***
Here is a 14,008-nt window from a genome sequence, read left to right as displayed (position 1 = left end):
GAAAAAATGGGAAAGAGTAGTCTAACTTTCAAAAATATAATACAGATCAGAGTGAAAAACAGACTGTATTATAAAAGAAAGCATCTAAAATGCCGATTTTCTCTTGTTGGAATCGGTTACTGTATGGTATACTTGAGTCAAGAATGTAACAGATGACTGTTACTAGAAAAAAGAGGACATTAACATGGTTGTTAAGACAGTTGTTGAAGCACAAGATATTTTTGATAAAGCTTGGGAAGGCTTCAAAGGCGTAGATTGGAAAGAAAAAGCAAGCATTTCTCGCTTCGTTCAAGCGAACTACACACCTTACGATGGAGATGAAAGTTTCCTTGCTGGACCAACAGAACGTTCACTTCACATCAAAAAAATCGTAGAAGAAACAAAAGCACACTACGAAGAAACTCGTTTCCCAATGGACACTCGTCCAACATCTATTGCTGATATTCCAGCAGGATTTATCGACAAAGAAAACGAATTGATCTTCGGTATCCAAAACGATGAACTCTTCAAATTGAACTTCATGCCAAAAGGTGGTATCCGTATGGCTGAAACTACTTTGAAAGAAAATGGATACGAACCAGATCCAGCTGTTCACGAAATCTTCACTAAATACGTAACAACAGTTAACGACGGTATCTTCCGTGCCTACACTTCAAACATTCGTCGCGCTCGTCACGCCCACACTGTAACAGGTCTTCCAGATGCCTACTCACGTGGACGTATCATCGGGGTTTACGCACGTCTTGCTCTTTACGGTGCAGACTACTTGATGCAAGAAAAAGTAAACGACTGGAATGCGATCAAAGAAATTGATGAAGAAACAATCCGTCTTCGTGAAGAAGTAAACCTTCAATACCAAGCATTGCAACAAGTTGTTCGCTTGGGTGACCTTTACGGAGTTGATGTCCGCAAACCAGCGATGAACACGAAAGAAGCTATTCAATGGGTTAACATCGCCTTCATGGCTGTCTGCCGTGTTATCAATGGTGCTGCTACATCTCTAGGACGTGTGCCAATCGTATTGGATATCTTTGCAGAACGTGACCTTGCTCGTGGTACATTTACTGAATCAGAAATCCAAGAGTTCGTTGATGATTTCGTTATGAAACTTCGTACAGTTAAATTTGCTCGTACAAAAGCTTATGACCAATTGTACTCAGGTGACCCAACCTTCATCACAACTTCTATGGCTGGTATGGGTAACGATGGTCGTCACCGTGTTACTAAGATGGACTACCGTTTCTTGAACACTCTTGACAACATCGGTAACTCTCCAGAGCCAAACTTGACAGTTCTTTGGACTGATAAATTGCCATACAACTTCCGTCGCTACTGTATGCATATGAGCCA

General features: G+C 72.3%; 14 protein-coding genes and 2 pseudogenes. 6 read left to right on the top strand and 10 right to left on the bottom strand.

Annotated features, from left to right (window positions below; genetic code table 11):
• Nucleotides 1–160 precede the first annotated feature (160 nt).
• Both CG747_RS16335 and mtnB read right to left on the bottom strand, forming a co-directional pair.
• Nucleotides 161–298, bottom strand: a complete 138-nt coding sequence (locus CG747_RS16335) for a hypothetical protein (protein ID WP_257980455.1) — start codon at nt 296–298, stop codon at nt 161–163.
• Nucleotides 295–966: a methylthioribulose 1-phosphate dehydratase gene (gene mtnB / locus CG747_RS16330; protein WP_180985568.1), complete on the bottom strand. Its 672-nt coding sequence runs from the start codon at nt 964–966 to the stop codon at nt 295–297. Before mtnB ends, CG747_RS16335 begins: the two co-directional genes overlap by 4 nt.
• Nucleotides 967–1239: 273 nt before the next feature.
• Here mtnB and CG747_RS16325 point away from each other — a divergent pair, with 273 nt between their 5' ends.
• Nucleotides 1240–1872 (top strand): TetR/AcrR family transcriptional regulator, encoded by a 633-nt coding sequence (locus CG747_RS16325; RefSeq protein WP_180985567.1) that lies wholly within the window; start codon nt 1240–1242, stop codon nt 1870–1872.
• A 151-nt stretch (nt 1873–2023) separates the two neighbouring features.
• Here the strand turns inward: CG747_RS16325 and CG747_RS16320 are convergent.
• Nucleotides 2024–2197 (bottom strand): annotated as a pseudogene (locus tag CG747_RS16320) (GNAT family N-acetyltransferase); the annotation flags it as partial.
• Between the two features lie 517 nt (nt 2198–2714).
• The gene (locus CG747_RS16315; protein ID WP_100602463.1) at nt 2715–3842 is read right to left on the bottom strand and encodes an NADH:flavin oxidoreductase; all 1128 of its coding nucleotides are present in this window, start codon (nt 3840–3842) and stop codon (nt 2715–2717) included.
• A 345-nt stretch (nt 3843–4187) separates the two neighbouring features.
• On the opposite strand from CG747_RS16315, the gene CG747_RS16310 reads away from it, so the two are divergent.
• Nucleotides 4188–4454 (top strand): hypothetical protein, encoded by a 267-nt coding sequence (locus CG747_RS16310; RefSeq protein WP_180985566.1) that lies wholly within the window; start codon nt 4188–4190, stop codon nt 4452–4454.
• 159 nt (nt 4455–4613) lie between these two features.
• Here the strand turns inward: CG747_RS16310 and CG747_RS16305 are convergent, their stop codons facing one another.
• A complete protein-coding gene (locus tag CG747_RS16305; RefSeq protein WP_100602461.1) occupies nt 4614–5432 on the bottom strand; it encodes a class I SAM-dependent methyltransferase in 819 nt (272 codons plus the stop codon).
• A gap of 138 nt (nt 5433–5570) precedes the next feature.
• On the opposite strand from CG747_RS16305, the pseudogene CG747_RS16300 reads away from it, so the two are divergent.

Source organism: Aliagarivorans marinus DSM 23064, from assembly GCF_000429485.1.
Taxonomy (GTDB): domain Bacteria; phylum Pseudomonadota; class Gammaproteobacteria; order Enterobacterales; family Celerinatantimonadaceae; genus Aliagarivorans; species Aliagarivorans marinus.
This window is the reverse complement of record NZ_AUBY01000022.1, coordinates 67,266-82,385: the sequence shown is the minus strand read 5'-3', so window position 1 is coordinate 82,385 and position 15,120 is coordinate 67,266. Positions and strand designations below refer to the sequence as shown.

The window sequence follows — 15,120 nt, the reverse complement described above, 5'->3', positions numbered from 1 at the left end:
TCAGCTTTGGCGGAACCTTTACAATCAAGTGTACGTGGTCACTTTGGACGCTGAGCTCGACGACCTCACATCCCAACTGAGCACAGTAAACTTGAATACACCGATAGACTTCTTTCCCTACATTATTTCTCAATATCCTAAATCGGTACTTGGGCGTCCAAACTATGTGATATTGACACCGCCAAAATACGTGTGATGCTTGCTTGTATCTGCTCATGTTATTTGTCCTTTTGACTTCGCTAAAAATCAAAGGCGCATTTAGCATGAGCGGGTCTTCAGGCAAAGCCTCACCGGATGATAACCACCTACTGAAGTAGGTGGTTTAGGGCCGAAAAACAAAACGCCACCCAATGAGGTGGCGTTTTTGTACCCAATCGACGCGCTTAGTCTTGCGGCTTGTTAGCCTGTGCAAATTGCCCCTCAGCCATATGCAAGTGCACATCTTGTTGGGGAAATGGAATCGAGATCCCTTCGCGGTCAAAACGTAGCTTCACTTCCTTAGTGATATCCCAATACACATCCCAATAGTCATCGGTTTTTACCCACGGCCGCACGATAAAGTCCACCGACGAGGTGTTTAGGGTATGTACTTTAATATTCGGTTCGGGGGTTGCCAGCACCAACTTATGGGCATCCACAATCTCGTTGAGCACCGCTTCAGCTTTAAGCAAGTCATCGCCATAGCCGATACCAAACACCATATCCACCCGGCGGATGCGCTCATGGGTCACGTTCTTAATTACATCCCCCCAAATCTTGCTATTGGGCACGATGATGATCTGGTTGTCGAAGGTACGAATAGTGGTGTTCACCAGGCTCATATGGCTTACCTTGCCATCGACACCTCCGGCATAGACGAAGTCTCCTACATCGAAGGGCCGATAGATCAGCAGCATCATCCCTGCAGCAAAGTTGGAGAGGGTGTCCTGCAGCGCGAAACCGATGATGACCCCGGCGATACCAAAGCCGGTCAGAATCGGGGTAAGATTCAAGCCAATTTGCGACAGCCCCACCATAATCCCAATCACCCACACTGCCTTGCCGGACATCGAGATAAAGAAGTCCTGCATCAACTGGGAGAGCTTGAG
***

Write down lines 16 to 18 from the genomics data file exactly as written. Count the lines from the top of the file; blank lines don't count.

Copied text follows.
• The gene (locus CG747_RS16315; protein ID WP_100602463.1) at nt 2715–3842 is read right to left on the bottom strand and encodes an NADH:flavin oxidoreductase; all 1128 of its coding nucleotides are present in this window, start codon (nt 3840–3842) and stop codon (nt 2715–2717) included.
• A 345-nt stretch (nt 3843–4187) separates the two neighbouring features.
• On the opposite strand from CG747_RS16315, the gene CG747_RS16310 reads away from it, so the two are divergent.